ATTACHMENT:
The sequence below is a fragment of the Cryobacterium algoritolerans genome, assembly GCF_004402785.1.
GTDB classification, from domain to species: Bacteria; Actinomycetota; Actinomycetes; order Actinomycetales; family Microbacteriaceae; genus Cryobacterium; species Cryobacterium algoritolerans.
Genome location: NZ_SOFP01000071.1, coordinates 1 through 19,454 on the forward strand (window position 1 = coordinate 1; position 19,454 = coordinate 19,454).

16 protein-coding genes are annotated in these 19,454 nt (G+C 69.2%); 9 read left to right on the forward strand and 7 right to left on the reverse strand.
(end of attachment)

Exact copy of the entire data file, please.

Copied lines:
The sequence below is a fragment of the Cryobacterium algoritolerans genome, assembly GCF_004402785.1.
GTDB classification, from domain to species: Bacteria; Actinomycetota; Actinomycetes; order Actinomycetales; family Microbacteriaceae; genus Cryobacterium; species Cryobacterium algoritolerans.
Genome location: NZ_SOFP01000071.1, coordinates 1 through 19,454 on the forward strand (window position 1 = coordinate 1; position 19,454 = coordinate 19,454).

16 protein-coding genes are annotated in these 19,454 nt (G+C 69.2%); 9 read left to right on the forward strand and 7 right to left on the reverse strand.